Two village pradhans (chiefs), in two different states, one in the north, another in the south, one in Uttar Pradesh (UP), the other in Tamil Nadu, pointed me in exactly the same direction to understand the muted tragedy that is unfolding in rural India.
As the government declares the worst of the second wave of the pandemic over in our cities and gets ready to unlock, in our villages, our citizens have been dying. And they have been dying uncounted, and mostly at home, from illnesses that match the exact symptoms of Covid-19, including plummeting oxygen levels.
On the ground, in every hamlet, even the smallest ones across states, residents say, anywhere between 20-40 deaths have taken place in May. Though rural health care infrastructure in our southern states is distinctly better than in the north, the struggle for testing and vaccines is exactly the same in large swathes of rural India, irrespective of geography.
In Tamil Nadu's Chennasandiram panchayat of seven villages, the panchayat president Jayakumar Reddy tells me that the surge in sudden deaths in the last two months has made people even more terrified to make the trek to nearby towns and cities — the only places where they have a hope of getting a vaccine.
Among the dead is 27-year-old Vijay, who was discharged from a private hospital and told he was well enough to go home, only to die the next morning, eight hours later. We also meet Shobha, the sister of Rudresh, a young man who travelled from Bengaluru to Hosur in the hope of finding a hospital closer to his home. He ended up riding in an ambulance for 250 kilometres before dying in the vehicle, unable to find an oxygenated intensive care unit (ICU) bed. "No one cares about the poor," his sister says, barely able to form the words through a cascade of tears.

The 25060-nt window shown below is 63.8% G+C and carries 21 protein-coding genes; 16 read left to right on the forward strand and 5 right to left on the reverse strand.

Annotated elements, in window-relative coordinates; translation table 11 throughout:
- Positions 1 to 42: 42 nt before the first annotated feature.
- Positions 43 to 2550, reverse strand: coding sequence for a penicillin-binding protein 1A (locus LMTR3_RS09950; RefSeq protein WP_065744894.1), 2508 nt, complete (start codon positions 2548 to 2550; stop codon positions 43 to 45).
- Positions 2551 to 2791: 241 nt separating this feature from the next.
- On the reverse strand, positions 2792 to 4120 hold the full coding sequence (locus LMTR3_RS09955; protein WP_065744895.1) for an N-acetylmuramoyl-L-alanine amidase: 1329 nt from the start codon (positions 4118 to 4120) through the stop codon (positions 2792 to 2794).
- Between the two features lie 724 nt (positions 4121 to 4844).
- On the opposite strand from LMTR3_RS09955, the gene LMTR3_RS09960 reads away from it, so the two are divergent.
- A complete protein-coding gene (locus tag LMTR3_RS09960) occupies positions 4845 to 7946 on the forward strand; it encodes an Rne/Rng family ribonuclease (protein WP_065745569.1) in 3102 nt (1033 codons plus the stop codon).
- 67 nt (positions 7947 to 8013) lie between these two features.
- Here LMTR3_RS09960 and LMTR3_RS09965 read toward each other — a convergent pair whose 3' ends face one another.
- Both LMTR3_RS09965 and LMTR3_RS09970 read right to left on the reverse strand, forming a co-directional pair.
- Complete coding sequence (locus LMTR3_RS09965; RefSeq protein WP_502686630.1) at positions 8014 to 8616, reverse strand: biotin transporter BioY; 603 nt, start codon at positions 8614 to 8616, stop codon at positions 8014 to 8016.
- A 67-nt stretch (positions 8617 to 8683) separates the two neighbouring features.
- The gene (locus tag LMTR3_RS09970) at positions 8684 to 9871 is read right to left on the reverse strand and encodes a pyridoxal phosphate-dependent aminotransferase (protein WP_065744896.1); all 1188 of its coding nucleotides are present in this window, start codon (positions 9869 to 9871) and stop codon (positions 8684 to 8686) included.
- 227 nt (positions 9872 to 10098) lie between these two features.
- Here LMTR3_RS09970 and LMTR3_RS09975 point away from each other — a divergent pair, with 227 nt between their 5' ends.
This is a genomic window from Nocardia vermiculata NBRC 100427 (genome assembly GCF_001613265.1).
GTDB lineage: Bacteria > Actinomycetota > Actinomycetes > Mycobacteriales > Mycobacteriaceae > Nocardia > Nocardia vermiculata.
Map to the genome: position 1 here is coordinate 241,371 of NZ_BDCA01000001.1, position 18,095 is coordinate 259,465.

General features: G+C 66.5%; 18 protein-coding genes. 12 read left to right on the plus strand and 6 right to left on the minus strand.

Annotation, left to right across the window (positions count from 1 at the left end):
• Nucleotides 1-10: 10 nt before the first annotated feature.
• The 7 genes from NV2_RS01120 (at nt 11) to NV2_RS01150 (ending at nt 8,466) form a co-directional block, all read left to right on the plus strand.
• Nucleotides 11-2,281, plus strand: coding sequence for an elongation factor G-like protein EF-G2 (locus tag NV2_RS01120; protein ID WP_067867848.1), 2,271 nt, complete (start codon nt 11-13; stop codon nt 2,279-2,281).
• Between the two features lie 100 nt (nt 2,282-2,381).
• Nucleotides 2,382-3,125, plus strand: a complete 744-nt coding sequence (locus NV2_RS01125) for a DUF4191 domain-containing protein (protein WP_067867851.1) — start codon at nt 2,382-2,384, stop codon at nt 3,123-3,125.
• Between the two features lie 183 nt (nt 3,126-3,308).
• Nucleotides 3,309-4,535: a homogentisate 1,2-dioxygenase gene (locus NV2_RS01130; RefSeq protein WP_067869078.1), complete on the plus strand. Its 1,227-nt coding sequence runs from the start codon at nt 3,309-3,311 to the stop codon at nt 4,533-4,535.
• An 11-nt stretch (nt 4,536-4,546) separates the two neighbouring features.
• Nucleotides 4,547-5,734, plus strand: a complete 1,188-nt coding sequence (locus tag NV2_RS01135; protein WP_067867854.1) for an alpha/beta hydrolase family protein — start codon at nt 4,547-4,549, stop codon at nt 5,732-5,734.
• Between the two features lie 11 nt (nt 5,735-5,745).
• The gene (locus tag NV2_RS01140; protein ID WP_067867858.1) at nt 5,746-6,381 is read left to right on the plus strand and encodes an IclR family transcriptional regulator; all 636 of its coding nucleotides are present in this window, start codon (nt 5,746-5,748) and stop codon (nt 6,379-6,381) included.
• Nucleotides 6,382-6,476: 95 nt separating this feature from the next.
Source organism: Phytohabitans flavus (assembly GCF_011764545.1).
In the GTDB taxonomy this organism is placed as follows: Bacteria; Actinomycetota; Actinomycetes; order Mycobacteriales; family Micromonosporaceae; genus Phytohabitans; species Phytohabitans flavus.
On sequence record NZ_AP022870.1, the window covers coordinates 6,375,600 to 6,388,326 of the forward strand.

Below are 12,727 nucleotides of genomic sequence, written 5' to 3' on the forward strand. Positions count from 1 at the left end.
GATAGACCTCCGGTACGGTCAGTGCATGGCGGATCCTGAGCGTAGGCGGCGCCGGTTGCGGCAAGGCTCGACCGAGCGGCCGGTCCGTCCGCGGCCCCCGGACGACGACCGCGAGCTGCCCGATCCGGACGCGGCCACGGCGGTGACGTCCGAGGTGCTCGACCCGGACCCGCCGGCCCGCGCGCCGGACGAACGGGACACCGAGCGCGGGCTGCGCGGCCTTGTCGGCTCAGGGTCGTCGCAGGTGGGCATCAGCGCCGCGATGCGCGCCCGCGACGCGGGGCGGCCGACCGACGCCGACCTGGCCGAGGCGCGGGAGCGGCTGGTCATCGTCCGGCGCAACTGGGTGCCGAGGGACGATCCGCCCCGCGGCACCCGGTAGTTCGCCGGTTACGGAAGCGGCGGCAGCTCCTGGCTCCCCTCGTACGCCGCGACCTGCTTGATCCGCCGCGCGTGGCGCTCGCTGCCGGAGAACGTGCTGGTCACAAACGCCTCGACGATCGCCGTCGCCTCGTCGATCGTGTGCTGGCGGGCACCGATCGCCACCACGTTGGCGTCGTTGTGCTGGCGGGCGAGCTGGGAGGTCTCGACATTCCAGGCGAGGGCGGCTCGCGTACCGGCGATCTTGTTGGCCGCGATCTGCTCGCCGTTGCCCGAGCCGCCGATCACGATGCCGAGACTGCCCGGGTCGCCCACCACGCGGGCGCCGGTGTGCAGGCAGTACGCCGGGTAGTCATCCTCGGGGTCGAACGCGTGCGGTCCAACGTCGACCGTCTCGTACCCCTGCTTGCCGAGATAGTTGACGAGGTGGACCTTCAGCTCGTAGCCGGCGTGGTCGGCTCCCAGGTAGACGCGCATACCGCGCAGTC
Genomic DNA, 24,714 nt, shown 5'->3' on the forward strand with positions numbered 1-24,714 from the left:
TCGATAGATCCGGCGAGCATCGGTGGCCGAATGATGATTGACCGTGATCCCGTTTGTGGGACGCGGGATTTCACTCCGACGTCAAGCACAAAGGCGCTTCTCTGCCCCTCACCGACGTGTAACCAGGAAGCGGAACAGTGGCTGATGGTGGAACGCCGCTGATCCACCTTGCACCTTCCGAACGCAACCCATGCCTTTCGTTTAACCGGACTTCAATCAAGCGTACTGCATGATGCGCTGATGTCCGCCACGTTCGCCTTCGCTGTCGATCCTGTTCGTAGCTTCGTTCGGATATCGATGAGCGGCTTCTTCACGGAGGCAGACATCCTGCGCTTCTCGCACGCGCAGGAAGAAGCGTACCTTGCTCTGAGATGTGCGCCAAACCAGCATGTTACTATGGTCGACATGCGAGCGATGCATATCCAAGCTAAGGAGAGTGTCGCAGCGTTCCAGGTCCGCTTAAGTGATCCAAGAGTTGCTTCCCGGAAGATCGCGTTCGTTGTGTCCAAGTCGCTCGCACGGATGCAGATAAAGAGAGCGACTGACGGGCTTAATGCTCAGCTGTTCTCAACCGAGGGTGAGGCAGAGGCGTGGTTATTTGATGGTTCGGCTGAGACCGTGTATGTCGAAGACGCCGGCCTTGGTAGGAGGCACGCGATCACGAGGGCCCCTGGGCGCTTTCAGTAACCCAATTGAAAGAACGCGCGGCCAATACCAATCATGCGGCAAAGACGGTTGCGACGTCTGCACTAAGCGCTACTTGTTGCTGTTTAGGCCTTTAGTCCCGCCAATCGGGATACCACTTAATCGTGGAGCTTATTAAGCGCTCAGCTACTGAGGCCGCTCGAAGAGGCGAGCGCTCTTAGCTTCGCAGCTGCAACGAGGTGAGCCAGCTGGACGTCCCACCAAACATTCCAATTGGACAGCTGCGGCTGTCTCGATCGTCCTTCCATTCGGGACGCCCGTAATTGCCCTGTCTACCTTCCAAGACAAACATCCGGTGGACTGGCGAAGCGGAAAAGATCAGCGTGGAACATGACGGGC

"We want vaccines," implores Reddy. "We are all farmers. As poor people, are we going to be completely overlooked?" he asks.
The invisibilisation of rural India is the stage of the pandemic we are now at, relegated to the margins of public and policy discourse and attention.
Tragedies abound in our villages where hardly anyone is chronicling them. Not only are their deaths slipping through the official cracks — of deep concern in a week that saw Bihar reconcile its death data in thousands, causing India to breach the 6,000 mark for daily fatalities — the absence of vaccines and testing also means we may not be measuring the trajectory of the second wave accurately. The crests and troughs in Covid-19 cases and the spikes and falls of daily infographics by which we now measure the wellness of our lives have been based mostly on city-driven data.
Reddy reports 20 confirmed Covid deaths in the villages under him in Hosur. He does not think most of them have been certified.
Hundreds of miles away in Ramana village in Varanasi, Prime Minister Narendra Modi's constituency, the village pradhan (headman) reports twice as many deaths, 40 in the last few weeks. Ram Gopal, who lost two family members, an uncle and a grandfather, shows us all the related medical paperwork. In one case, no death certificate has been provided. In another "typical pneumonia", and not Covid-19, is listed as the reason for the fatality.
In UP's Kannauj, at the cremation ground, residents say four or five hearses have left their villages every day in the past few weeks.
The ethical issue with these deaths remaining uncounted and unrecognised is obvious. But from the perspective of framing public policy too, there is a real conundrum.
If sickness and death in India's villages remain on the margins of public and media attention, do we really know for sure if cases are coming down? Is the decision to ease restrictions based on data that is entirely city-centric? And once movement between villages and cities resumes, isn't there a real danger that the virus will also travel up and down, undetected?
In the north especially, primary health care centres (PHCs) I have reported from have been mostly locked or abandoned. Forget Covid vaccines or RT-PCR testing kits, these PHCs don't even have doctors.
In 2020 we saw the poorest Indian citizens suffer as migrant workers, in the hundreds of thousands, fled the cities on foot, sometimes barefoot, to return to the villages.
In 2021, the virus came home for the wealthy and upper-middle-class Indians. Of course, low-income households suffered the most, financial penury compounding their grief and loss.
But as the situation in the metropolises slowly comes under tenuous control, the Delta variant's damage has once again exposed the great class divide of the virus and our response to it.
Barkha Dutt is an award-winning journalist and author